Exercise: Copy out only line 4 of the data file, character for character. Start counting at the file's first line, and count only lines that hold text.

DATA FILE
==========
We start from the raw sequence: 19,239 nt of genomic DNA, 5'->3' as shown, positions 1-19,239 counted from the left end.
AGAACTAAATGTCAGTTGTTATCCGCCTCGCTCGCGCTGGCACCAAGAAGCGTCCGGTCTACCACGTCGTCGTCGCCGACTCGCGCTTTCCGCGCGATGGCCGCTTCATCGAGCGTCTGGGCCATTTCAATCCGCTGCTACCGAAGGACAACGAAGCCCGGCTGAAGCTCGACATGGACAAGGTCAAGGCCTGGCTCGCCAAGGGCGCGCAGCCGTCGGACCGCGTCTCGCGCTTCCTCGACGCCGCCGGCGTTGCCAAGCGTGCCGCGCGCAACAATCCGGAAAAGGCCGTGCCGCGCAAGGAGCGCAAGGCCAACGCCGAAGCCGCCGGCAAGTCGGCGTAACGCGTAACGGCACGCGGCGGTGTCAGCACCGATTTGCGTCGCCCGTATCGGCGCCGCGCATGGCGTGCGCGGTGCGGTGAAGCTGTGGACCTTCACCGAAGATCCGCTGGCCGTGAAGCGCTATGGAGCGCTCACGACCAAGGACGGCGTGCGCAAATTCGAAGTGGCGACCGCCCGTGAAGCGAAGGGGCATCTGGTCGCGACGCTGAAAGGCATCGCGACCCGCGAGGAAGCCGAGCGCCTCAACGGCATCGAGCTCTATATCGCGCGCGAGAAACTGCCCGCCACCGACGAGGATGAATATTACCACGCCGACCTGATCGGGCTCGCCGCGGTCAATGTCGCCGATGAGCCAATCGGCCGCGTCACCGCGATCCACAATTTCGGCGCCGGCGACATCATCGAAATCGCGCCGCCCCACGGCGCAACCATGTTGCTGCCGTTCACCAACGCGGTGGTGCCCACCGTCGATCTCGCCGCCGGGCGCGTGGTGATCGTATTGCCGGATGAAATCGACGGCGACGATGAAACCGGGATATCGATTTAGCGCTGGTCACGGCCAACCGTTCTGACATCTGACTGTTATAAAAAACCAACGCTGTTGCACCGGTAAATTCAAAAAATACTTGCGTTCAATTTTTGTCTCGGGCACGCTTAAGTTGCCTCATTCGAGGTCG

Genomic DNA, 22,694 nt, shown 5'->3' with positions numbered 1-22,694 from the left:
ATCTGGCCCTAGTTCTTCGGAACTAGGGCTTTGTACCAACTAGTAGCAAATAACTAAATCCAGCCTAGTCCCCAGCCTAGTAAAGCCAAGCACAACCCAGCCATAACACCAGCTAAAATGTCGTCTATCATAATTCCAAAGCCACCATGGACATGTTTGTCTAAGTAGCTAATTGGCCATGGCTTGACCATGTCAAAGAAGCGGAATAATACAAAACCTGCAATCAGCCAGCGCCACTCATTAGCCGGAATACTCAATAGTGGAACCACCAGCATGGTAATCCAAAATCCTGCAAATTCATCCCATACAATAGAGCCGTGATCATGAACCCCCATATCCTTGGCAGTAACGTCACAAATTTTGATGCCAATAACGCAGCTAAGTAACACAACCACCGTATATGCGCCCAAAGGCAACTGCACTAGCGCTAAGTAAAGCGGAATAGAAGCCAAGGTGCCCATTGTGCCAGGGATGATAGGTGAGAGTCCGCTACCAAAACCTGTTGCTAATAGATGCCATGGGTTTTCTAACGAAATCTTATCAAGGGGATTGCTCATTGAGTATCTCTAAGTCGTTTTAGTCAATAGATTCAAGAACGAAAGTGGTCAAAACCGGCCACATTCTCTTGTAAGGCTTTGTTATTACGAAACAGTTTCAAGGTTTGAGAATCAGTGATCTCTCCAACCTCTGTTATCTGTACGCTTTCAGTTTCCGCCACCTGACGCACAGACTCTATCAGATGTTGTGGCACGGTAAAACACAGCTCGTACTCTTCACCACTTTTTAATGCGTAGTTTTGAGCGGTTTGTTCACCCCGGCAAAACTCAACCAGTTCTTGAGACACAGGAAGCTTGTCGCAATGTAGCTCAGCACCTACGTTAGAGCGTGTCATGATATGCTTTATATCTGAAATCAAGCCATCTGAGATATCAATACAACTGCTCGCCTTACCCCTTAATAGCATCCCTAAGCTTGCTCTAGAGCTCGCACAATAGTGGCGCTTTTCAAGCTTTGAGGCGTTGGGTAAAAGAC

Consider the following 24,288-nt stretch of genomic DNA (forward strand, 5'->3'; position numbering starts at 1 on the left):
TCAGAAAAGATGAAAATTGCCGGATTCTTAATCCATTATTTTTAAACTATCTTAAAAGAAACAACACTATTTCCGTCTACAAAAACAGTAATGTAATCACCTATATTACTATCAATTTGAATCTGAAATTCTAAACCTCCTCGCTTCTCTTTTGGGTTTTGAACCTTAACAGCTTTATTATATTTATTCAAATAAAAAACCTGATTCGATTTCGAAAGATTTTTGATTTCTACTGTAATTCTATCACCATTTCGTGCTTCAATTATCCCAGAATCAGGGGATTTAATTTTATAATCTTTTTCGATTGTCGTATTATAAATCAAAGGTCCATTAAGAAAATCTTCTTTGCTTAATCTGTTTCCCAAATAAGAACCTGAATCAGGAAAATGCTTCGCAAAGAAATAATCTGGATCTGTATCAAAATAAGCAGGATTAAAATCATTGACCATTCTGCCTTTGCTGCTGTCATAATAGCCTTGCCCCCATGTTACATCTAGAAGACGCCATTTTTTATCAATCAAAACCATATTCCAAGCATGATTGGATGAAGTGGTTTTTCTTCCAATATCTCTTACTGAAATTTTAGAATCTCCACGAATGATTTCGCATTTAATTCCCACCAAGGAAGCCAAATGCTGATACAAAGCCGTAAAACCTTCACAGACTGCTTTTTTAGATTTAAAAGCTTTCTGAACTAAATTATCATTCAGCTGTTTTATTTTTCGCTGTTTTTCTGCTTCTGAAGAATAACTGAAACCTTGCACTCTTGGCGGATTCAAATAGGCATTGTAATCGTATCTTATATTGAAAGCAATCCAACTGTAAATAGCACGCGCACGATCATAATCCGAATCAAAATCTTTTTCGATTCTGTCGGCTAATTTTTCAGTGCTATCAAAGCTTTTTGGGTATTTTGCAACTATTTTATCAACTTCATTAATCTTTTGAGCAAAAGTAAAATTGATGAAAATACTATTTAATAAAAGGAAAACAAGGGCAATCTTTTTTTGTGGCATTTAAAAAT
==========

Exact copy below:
ATCTGGCCCTAGTTCTTCGGAACTAGGGCTTTGTACCAACTAGTAGCAAATAACTAAATCCAGCCTAGTCCCCAGCCTAGTAAAGCCAAGCACAACCCAGCCATAACACCAGCTAAAATGTCGTCTATCATAATTCCAAAGCCACCATGGACATGTTTGTCTAAGTAGCTAATTGGCCATGGCTTGACCATGTCAAAGAAGCGGAATAATACAAAACCTGCAATCAGCCAGCGCCACTCATTAGCCGGAATACTCAATAGTGGAACCACCAGCATGGTAATCCAAAATCCTGCAAATTCATCCCATACAATAGAGCCGTGATCATGAACCCCCATATCCTTGGCAGTAACGTCACAAATTTTGATGCCAATAACGCAGCTAAGTAACACAACCACCGTATATGCGCCCAAAGGCAACTGCACTAGCGCTAAGTAAAGCGGAATAGAAGCCAAGGTGCCCATTGTGCCAGGGATGATAGGTGAGAGTCCGCTACCAAAACCTGTTGCTAATAGATGCCATGGGTTTTCTAACGAAATCTTATCAAGGGGATTGCTCATTGAGTATCTCTAAGTCGTTTTAGTCAATAGATTCAAGAACGAAAGTGGTCAAAACCGGCCACATTCTCTTGTAAGGCTTTGTTATTACGAAACAGTTTCAAGGTTTGAGAATCAGTGATCTCTCCAACCTCTGTTATCTGTACGCTTTCAGTTTCCGCCACCTGACGCACAGACTCTATCAGATGTTGTGGCACGGTAAAACACAGCTCGTACTCTTCACCACTTTTTAATGCGTAGTTTTGAGCGGTTTGTTCACCCCGGCAAAACTCAACCAGTTCTTGAGACACAGGAAGCTTGTCGCAATGTAGCTCAGCACCTACGTTAGAGCGTGTCATGATATGCTTTATATCTGAAATCAAGCCATCTGAGATATCAATACAACTGCTCGCCTTACCCCTTAATAGCATCCCTAAGCTTGCTCTAGAGCTCGCACAATAGTGGCGCTTTTCAAGCTTTGAGGCGTTGGGTAAAAGAC